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Director Christopher G. Moore’s Gut Punched won Best SPFX, Short. Sean Krumbholz’s special effects makeup is gruesome stuff, indeed, in this briskly paced horror comedy about pick-up artist Rex (Tom A. Major) and his “If it seems too good to be true, it probably is” night with a mysterious young woman named Kimatra (Sara Gorsky of Chrysalis [2014]). He probably should have listened to her reason for hooking up with him at the beginning of their flirtatious conversation in a bar: “I’m here to rid the world of sinful men . . . like you,” but his thoughts (and eyes) are elsewhere — until he finds himself the center of a bizarre party at Kimatra’s house. Gorsky does a fine job in her portrayal of a saucy seductress with a sinister side, but Major seems to undersell how a character in his situation might realistically react if put in the horrifying situation in which Rex winds up. The supporting cast does a nice job, including Vanessa Gisselle Thompson as one of the partygoers. The screenplay by Moore and Eryk Pruitt is chock full of offbeat humor. Moore can be counted on for crackerjack direction and editing, and Gut Punched continues that tradition.

Verite-style horror short Midnight Shift from Wreak Havoc Productions is an exorcism tale more concerned with building suspense than putting on a special effects show or relying on shocking or disturbing images. The story is told from the point of view of sheriff's deputy Sergeant Brown (voiced by Tom Gore) and his body camera. Checking into a disturbance call at a private home, he finds himself smack dab in the middle of an exorcism. The subject is a wheelchair-bound young man who is well known in his small community. The short’s dialogue rings true thanks to the writing of Dan Sellers, who also directed. He broaches the subject of whether people subjected to exorcism would be better off with medical treatment than religious rituals, giving Midnight Shift some added heft.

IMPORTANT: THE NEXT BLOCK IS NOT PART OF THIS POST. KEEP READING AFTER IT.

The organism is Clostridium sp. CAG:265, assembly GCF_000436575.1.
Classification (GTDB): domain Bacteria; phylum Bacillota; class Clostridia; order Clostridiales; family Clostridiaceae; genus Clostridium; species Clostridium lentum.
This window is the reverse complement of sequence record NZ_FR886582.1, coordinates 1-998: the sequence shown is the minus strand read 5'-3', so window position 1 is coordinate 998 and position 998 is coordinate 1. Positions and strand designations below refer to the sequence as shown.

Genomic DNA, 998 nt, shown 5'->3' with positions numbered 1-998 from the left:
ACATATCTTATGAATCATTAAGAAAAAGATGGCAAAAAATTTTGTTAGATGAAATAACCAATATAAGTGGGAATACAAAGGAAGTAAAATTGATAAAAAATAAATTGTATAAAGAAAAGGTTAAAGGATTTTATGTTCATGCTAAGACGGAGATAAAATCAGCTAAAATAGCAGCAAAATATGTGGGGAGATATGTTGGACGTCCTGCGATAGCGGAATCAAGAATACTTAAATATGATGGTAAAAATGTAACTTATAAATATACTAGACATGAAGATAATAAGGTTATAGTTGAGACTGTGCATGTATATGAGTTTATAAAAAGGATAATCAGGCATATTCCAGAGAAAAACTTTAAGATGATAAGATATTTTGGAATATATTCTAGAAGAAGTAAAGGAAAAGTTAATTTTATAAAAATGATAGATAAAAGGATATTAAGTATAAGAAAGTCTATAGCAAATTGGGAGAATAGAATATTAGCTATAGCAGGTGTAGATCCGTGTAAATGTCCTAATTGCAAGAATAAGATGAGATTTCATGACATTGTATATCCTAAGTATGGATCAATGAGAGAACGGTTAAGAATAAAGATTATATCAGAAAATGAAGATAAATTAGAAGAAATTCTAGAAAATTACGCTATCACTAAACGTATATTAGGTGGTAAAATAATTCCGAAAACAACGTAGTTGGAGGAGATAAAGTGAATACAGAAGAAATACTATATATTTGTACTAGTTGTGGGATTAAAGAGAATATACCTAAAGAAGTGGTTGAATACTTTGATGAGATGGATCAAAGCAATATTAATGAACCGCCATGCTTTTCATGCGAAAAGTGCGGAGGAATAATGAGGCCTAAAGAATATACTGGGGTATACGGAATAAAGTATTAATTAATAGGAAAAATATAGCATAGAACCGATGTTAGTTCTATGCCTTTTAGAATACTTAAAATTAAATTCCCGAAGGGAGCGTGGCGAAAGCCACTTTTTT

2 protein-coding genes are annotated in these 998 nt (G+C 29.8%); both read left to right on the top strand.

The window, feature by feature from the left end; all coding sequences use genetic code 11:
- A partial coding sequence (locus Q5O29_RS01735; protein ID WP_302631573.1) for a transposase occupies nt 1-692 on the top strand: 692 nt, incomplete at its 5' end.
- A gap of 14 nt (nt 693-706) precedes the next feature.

Writer/director Melissa DeLeon’s Paralysis also deals with dark, diabolical forces, as a young mother (Julie Reyes) tries to ward off a seemingly nightly visit by a frightening, shadowy figure while her baby cries in the background. Reyes’ fear feels real and immediate, and David DeLeon inhabits the figure to gripping effect. With fine sound design and use of color, hair-raising special effects, a menacing villain, and a claustrophobic atmosphere, DeLeon has forged a short film guaranteed to cause shudders among viewers. 

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Director Alan Lougher’s The Dollmaker is an outstanding cautionary tale in the tradition of The Twilight Zone and EC Comics’ horror titles, though without the gore that the latter often employed. This chilling work, with shades of “The Monkey’s Paw,” Pet Sematary, and other scare fare about unintended consequences, features a fantastic performance by Daniel Martin Berkey as the titular creepy craftsman, who creates a doll in the likeness of a couple’s deceased little boy. Wife Jenna (Perri Lauren) is optimistic that a promised supernatural solution to bring the child back to life — with certain rules that need to be enforced, of course — will work, while husband Rick (Sean Meehan) is more skeptical. Lougher, who directed the short film So Dark and the television series of the same name that followed, does a superb job of helming the screenplay by Matias Caruso (Mayhem).

Other award winners included the Jury Award going to director Michelle Iannantuono’s Livescream, about a haunted video game; portmanteau offering What Becomes of Us won the Audience Choice Award, where the first runner-up was Livescream. The Best Feature Film nod went to I’m Dreaming of a White Doomsday, in which a mother and her young child try to survive in a bomb shelter after an apocalypse, while Tony Escamilla won Best Director, Feature, for his Christmas slasher movie Stirring.  Best Short Film went to Lunch Ladies, and Vanessa Ionta Wright won Best Director, Short for I Baked Him a Cake. The Best Unproduced Screenplay, Feature prize went to Jaysen Buterin for Killing Giggles; Glenn Lissner was First Runner-Up for Evil Spirit. Best Unproduced Screenplay, Short went to Nathan Ludwig for Love, Post-Mortem, while Katelyn Harbert was First Runner-Up for Dissipate. Best Produced Screenplay, Feature went to Don’t Look, and T Is for Tada scored the award for Best Produced Screenplay, Short. 

Joseph Perry